Science and Exploration

China Lays Out Plan to Accelerate Lunar Ambitions

By Blaine Curcio
July 28, 2023
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China Lays Out Plan to Accelerate Lunar Ambitions
CNSA Director Zhang Kejian with ESA Director Josef Aschbacher in June 2023.
Image credit: CNSA.

China’s lunar program has rapidly evolved into one of the world’s most comprehensive and impressive. As recently as 2007, China had precisely zero physical contact with the Moon, but this has changed markedly over these past 15 years. As the China Lunar Exploration Program (CLEP) has sent mission after mission to the Moon, the country’s lunar ambitions have only grown. Over the past two years, this has accelerated, chiefly with the announcement of the International Lunar Research Station (ILRS), a joint megaproject with Russia, and more recently, major announcements about China’s crewed lunar ambitions.

Background on China’s lunar program

CLEP began in 2004, and China’s first lunar mission, the Chang’e-1 orbiter, was launched in 2007. China’s first lunar lander and rover came with the Chang’e-3 mission, launched in 2013, which was quickly followed by a second lander and rover, Chang’e-4, launched in 2018. CLEP took a major step forward in 2020 with the launch of Chang’e-5, a lunar sample return mission that successfully came back to Earth with 1,731 grams of lunar samples.

Chang’e-5 made China only the third nation after the United States and the USSR to bring back samples from the Moon, and remarkably, was the first lunar sample-return mission since the USSR’s Luna 24 mission in 1976. Chang’e-5 was a major turning point for lunar exploration (and arguably space in general) in China, in that there was a huge outpouring of national pride and support for the flawless execution of such a technically challenging mission.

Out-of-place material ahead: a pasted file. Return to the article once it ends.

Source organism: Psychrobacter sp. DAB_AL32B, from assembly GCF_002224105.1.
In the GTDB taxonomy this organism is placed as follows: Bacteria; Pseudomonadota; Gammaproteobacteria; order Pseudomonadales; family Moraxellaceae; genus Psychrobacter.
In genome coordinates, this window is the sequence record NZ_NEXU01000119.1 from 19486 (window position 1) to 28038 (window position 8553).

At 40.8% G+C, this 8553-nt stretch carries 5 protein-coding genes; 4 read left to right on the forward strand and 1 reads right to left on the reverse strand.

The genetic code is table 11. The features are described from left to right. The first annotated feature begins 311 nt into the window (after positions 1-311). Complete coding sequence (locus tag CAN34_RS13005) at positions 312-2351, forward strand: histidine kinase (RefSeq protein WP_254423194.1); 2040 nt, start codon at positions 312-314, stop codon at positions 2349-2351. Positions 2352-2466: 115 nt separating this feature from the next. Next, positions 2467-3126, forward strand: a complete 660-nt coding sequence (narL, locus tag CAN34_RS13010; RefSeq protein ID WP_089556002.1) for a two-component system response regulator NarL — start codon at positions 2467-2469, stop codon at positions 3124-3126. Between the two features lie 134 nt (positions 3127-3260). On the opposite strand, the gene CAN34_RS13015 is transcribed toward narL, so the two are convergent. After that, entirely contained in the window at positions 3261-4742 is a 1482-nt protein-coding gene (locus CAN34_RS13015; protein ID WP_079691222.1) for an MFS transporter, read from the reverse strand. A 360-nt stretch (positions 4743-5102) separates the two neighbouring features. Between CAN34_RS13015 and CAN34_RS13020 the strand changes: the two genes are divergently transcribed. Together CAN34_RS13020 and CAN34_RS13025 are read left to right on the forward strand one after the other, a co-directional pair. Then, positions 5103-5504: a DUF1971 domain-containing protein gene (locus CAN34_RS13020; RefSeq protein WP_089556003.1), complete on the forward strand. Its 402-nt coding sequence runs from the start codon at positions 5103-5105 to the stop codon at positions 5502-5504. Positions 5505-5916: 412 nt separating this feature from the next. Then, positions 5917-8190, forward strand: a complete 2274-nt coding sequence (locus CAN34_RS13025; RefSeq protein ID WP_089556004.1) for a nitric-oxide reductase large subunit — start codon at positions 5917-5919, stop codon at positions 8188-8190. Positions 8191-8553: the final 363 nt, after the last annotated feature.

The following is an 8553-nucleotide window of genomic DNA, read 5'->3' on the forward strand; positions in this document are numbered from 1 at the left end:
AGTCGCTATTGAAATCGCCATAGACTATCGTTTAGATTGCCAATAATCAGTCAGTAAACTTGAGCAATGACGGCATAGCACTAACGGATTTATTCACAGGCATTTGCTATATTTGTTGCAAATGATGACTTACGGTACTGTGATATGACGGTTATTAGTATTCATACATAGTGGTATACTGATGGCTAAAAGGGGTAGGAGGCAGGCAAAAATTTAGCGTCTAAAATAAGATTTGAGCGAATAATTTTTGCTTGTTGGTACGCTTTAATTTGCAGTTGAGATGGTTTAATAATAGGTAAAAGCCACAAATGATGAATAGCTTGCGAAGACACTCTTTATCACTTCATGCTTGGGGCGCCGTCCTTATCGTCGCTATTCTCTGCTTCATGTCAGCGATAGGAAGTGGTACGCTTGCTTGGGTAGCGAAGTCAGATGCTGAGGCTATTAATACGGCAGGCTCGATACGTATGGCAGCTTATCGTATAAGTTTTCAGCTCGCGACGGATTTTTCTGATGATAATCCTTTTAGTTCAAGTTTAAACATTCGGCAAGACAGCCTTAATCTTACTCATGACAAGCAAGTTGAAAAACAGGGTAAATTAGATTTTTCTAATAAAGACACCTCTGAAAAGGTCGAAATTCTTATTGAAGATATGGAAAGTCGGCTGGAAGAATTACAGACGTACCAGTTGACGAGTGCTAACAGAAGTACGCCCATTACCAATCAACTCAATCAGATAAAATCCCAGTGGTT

In the heady aftermath of Chang’e-5, China made its biggest lunar-related announcement to date. In June 2021, some six months after the return of Chang’e-5, the China National Space Administration (CNSA) and Russia’s Roscosmos announced the International Lunar Research Station (ILRS), in a joint press conference on the sidelines of the GLEX 2021 conference in Saint Petersburg. The ILRS is a long-term lunar exploration program with three phases:

  1. Reconnaissance (2021-2025)
  2. Construction (2026-2035)
  3. Utilization (2036 and beyond)

Initially, Chinese media (and others) speculated that the project might attract certain Western countries as participants, which represented a major power shift in the global space exploration landscape. In the months that followed, however, Russia unilaterally invaded Ukraine, which effectively put an end to the prospects of any significant Western involvement. In the months after the invasion, there was speculation in some circles that China might be better off abandoning Russia altogether for this project, but in the  roughly 18 months since the invasion, this has not materialized, and indeed China has seemingly reiterated its support for Russian partnership.

In short, China has developed an impressive lunar exploration program to now, and the past couple of years have seen a marked increase in the scale of these ambitions. It is one thing to send a rover, or a lander, or even a sample-return mission to the Moon. It is quite another thing to build a long-term human presence on the Moon via an ILRS. And the past few months have seen China building on these ambitions, using the ILRS and its lunar program more broadly to court foreign partners, and putting a stake in the ground with regard to a crewed lunar mission before 2030.

Shaping the Moon’s human future

The past few months have seen a number of announcements from Chinese leadership upping the stakes for their lunar program. These announcements have accelerated the timeline for China’s crewed lunar program, and also represented a marked increase in the amount of international cooperation and involvement expected to be included in China’s lunar activities.